During this period, Dunbar encounters attacks from the members of the Sioux tribe who try to drive him out of his horse on several occasions. In response to this, he decides to go to their camp and make peace with them. On his way, he meets with a Native American woman who is injured. Dunbar rescues her and takes her back to her village for treatment. This woman called Stand with a Fist is an adopted daughter of the chief.
To show their gratitude, the members of the village accept Dunbar into their village. Due to the language barrier, they communicate using the signs with Stand with a Fist acting as a translator. After a while, Dunbar adopts the culture and lifestyle of the villagers. He even marries Stand with a Fist. Then he decides to return to the fort where he finds that American soldiers have taken over the place.
He is arrested since he looks like an Indian. Since he refuses to give away the whereabouts of his tribesmen, he is taken back east for conviction. During this journey, Two Socks follows the convoy in a bid to rescue Dunbar. However, he is wounded in the process.
The members of the Sioux tribe show up just in time, kill all the soldiers and rescue Dunbar. Because of the fear that he may be seen as a traitor, Dunbar abandons Stand with a Fist and the other tribesmen. On the close of the film, the American soldiers are seen searching the mountains for the Sioux but in vain.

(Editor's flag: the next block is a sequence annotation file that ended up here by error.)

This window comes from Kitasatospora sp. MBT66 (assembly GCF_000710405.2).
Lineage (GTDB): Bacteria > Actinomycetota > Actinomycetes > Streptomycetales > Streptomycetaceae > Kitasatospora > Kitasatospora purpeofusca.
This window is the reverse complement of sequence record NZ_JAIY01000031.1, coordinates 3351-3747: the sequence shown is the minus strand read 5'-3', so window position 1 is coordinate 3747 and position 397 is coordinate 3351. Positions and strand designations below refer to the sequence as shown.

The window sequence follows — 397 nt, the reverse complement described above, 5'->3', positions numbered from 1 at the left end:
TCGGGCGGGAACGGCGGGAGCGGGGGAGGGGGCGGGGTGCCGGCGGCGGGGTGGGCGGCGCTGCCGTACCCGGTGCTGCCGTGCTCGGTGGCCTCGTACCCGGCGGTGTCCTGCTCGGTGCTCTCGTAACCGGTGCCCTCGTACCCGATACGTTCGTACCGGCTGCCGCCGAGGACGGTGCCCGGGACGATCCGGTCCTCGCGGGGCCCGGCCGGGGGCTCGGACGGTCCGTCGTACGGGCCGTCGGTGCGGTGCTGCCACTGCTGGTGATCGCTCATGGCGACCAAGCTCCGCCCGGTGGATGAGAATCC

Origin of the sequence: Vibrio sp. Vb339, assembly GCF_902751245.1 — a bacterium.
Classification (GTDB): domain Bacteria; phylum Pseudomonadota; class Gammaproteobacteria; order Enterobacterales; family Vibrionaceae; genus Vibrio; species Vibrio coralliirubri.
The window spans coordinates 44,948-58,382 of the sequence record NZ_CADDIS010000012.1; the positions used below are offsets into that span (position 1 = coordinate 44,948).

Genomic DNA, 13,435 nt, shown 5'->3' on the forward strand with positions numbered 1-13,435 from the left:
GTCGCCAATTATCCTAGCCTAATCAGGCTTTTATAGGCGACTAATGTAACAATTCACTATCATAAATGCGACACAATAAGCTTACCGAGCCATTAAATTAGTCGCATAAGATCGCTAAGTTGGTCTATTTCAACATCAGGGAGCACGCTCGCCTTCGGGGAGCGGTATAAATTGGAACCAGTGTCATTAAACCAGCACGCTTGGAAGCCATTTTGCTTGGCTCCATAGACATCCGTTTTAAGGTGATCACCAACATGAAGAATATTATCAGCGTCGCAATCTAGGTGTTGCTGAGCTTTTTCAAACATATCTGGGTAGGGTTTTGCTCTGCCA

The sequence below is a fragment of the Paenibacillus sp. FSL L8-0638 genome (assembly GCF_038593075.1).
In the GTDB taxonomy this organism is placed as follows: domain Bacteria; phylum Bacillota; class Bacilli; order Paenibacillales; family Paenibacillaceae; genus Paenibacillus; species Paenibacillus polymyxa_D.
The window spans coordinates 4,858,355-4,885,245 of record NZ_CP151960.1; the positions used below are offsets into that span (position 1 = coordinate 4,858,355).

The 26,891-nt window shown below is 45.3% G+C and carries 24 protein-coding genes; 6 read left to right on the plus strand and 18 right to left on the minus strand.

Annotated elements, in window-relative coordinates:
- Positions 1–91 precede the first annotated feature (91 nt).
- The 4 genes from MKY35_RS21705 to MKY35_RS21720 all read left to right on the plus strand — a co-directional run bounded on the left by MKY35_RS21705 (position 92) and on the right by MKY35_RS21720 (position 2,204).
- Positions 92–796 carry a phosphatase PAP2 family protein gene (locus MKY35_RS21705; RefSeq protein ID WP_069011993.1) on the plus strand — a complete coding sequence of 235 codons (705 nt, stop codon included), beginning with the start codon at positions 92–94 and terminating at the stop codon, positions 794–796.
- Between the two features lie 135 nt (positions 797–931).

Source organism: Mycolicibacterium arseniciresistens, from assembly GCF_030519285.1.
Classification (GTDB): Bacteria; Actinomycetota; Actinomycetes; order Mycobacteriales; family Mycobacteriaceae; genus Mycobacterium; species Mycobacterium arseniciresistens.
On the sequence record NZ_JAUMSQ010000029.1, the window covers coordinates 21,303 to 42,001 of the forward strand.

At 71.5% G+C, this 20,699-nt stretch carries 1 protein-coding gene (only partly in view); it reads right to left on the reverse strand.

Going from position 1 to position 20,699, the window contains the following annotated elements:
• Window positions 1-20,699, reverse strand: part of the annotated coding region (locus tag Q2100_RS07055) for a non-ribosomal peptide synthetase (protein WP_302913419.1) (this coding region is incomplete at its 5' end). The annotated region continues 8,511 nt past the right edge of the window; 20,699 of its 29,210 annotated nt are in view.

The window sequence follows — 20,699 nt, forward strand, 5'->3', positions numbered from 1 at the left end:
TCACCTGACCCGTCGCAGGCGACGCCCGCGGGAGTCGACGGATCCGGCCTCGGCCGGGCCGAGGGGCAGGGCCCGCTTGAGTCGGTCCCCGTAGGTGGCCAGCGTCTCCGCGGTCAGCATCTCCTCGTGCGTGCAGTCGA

The Searchers is also a western epic film. The film is based on a 1954 novel by Alan le May and directed by John Ford. The film begins with the return of Ethan Edwards to his brothers home in Texas after the end of the Civil War in 1868.
A few days after his return, he finds out that the cattle belong to his neighbour. Because of the rage that they have, they decide to retaliate by chasing after the cattle rustlers. However, this is only a diversion, and after they have left their homes, the Comanches come and steal things from their homesteads, kill the rest people, burn their houses and kidnap two underage girls; Debbie and Lucy.
The whole film evolves with Ethan, Clayton and Martin searching for the girls. This pursue takes years. In the process, they manage to find the remain of Lucy in an abandoned cave. They also find Debbie who appears to be married to a local Comanche chief called Scar. After a confrontation with Ethan, Debbie refuses to leave her new life that makes Ethan want to shoot her.